War of Jenkin's Ear

1739-1748: Conflict over smuggling between Britain and Spain leads to a war

Although Spain and Britain had been engaged in a battle for supremacy in the Caribbean for more than two centuries, they had arrived at a relative peace during the early decades of the 1700s. But throughout history, British smugglers had flouted Spanish trade restrictions.

In the late 1600s, the Spanish Queen Regent authorized the first privateering commission, giving the rights to ships known as guarda costas to search British ships for illegally purchased Spanish cargoes. They would seize these ships and take them to Spanish ports for sale.

But after 1714, the guarda costas took more than 200 ships in just 23 years, and most of these ships were condemned in Spanish courts. While Jamaican smugglers were making a great deal of money through illegal trade, the Spanish seized smugglers as well as legal merchant ships during this time.

War for an Ear

Although the politicians in Spain and Britain had argued over these seizures for a quarter of a century, the political climate in Britain was finally ready for war in 1738. At this same time, Captain Jenkins came to the House of Commons in England, showing them what he claimed was his ear, cut off by a Spanish captain.

There is some dispute over whether this was truly his ear, or if he simply made up the claim and his ears were safely under his wig; historians may never know for sure. However, what is clear is that this led Britain to call for war against Spain. This war would later combine with the European War of Austrian Succession, and the ending treaty never addressed these guarda costa attacks.

War-Time Traditions

The British began fighting this war with privateers and made attacks throughout the Spanish Main, though fighting forces were still unable to capture Spanish islands. However, Admiral Edward Vernon did take Porto Bello in 1739 and Chagres the following year. He attacked Cartagena as well. These attacks were particularly successful because they occurred before the sailors could become ill with tropical diseases.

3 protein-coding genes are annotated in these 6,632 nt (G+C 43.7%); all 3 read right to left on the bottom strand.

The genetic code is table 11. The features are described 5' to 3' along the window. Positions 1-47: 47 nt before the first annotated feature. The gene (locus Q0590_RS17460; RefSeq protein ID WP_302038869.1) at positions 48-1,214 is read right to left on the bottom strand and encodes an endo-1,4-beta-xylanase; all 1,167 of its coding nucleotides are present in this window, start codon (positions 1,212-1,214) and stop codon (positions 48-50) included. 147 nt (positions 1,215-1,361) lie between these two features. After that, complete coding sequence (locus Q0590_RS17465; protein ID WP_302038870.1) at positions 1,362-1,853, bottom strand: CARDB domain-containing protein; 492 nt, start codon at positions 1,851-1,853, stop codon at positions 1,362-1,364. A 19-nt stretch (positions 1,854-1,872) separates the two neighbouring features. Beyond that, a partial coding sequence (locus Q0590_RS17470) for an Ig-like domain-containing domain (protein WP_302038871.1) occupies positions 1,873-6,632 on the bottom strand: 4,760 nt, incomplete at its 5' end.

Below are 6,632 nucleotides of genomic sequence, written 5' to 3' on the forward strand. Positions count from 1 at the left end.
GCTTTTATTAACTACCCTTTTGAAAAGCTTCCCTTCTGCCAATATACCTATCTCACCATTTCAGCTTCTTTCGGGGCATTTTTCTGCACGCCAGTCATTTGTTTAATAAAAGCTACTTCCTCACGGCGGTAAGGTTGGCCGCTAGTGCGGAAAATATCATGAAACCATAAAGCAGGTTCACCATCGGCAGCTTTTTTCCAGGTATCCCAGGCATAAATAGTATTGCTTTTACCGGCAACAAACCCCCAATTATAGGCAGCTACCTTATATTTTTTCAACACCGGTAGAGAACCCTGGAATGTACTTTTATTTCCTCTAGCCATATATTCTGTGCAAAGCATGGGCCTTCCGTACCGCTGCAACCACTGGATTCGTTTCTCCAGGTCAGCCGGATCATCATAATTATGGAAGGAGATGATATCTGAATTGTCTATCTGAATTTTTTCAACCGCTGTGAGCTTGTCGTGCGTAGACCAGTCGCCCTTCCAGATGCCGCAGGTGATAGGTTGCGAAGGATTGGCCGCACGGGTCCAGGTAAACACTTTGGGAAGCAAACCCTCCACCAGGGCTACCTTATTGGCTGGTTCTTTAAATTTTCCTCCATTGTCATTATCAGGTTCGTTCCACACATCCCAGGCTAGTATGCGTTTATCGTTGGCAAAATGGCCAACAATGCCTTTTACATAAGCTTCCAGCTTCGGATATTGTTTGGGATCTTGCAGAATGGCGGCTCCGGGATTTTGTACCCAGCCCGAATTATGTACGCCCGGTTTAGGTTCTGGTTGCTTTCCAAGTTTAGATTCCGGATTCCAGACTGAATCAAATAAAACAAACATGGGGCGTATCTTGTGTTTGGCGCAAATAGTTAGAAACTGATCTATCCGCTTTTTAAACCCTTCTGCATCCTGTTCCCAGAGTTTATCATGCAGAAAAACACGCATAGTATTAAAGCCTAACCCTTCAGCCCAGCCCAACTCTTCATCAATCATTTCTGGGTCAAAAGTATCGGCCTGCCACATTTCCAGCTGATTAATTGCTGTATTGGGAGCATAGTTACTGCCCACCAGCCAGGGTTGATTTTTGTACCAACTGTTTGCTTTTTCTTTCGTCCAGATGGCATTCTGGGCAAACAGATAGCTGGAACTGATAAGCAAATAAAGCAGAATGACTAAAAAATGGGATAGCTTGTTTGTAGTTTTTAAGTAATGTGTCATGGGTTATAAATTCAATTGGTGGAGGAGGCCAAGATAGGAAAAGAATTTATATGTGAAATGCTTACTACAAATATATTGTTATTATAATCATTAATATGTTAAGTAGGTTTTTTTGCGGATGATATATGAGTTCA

In 1741, Vernon and General Wentworth led a larger fleet in a long siege, but most of their troops died from tropical diseases. Cartagena was able to withstand the attack after the pillaging by Du Casse and the French in 1697. Less than one-third of the force lived through the fighting and returned to Jamaica.

Although the fleet was decimated, the British brought in fresh troops and sailed to Guantánamo Bay, Cuba, and took the city with intentions to march on toward Santiago. However, many of the soldiers again became ill, and the fleet once again returned to Jamaica. The plan to capture Panama City was also cut short because of disease in 1742, and a second attempt to take Santiago in 1748 also failed.

Only the deputy governor of Anguilla managed to lead a successful land attack. He captured the French part of Saint Martin and Saint Barthélemy in 1744. A small French force that attacked Anguilla in 1745 was unsuccessful against the island's militia. The war ended with the Treaty of Aix-la-Chapelle in 1748.

This war ended when the War of Austrian Succession did, but tensions remained high between England and France, both in Europe and in the Caribbean.


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